The Countdown: City Club Debate Roundup, Ed Bus Takes On Miguel del Valle

Tonight, we bring you an extra late (and extra long) mayor's race roundup. With just one week until election day (!!!), things are getting wild. Today, the Chicago Tea Party's endorsement was rejected, Rahm Emanuel defended one of his most vocal opponents and everyone got to dish about their least favorite Mayor Daley moment.

Stay tuned to HuffPost Chicago from now until February 22 for "The Countdown," a daily roundup of election news, gossip and other fun tidbits. You can also sign up to receive "The Countdown" via email daily by checking the "Chicago Brief" box here.


Monday's City Club mayoral forum on "Chicago Tonight" was no love fest, but it was one of the more amusing forum's we have seen so far this season.

Carol Marin, of "Chicago Tonight," NBC Chicago and the Chicago Sun-Times hosted the forum, and gave the candidates a warning before it began: no political stump speeches, it's time for some real answers.

Of course, politicians in general have a hard time answering questions directly, but Marin's no-nonsense attitude was welcomed--and may have actually led to more substantial responses from the candidates.

First, Marin took on pension reform. She cited the Civic Federation's scathing report on Chicago's underfunded pensions, and asked the candidates whether they would be willing to make changes. Rahm Emanuel said changes need to be made, but he would not be willing to let the pensions run out--or raise taxes.

Miguel del Valle said that eliminating pensions would be "unconstitutional," and that the city should honor the contracts with current employees. He said he did not want to reduce pensions for current workers, but would be willing to consider reducing pensions for new employees.

Carol Moseley Braun said she would not cut current pensions, or reduce future pensions. She did not, however, provide details as to how that would be fiscally possible (but none of the candidates did.) Gery Chico said there needs to be a "shared sacrifice," and Emanuel agreed, saying the city needs to hold up its end of the bargain.

Marin accused the candidates of not being candid about how bad the pension news is, which likely had viewers at home cheering.

When asked about privatization, all four of the candidates came out against water privatization. Del Valle suggested a possible privatization of a citywide recycling program, which needs to happen in the first place. He added, however, that there needs to be an approval process and that the city cannot repeat the "awful" parking meter deal.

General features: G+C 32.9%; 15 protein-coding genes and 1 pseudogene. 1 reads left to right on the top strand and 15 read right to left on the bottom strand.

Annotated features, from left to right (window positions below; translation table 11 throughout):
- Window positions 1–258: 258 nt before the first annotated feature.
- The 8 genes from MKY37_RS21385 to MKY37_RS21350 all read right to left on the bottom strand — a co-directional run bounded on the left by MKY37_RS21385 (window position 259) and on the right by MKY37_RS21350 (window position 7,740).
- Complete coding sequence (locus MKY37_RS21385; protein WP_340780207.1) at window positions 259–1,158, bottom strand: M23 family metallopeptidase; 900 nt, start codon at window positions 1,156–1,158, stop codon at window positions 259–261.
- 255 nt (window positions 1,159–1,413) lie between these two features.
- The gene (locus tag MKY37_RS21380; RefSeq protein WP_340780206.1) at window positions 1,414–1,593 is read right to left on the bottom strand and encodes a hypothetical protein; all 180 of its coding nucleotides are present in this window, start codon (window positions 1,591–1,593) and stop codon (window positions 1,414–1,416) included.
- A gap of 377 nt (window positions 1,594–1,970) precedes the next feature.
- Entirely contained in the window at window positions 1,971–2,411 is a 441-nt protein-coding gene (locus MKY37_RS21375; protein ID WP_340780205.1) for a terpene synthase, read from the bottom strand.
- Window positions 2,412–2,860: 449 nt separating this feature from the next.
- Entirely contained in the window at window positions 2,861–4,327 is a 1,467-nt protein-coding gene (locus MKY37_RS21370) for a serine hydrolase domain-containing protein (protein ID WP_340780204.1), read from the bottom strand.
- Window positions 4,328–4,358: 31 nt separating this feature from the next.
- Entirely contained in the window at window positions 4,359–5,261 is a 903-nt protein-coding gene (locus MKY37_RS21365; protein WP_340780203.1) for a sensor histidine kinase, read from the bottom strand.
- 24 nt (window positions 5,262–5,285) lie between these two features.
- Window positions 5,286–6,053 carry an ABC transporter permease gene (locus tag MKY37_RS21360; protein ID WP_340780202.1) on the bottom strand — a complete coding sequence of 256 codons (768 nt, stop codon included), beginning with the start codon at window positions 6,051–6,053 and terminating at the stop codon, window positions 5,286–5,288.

Chico mentioned privatizing Midway Airport, which has been considered in the past. He and del Valle agreed that if the city works with the unions and labor groups, it could be a win-win situation--proceeds of the privatization could go toward their pensions.

Braun veered from the topic a bit, and mentioned the city's residency policy--which requires city employees to live in the city limits. Chico and Emanuel said they would be willing to discuss eliminating the policy.

Braun and del Valle came out against any change in the policy--saying it would result in the loss of the city's tax base.

Chico clarified his stance, saying that he just said he was wiling to talk about it, and that he had not committed to changing it.

Then, del Valle dropped a bombshell: the Chicago Tea Party's endorsement of Gery Chico. The Chicago Tea Party supports eliminating the residency rule, which is one of the reasons they endorsed Chico.

All four candidates began laughing when del Valle brought up the endorsement, which was clearly an uncomfortable one for Chico--a lifelong Democrat with progressive views on everything from gay rights to abortion.

"I'm glad you brought that up," Chico told del Valle, laughing. He said he rejected the endorsement and called it "a distraction from the issues that are important."

HuffPost Chicago reported on the endorsement Sunday, and Chico's campaign told us they "welcome" the Tea Party's support. Not anymore, it seems.

Marin then got more serious, asking Emanuel about his Freddie Mac connection, Chico about his failed law firm, Braun about her financial woes and del Valle about his lack of campaign cash. Emanuel said "only his mother" would have expected him to predict the housing collapse eight years ahead of time (when he was on the board at Freddie Mac.) Braun said her financial woes help her relate to struggling people. Chico denied taking a big cash advance when Altheimer & Gray imploded and del Valle said he is low on campaign cash because he has run an "honest campaign" that rejects donations from city contractors.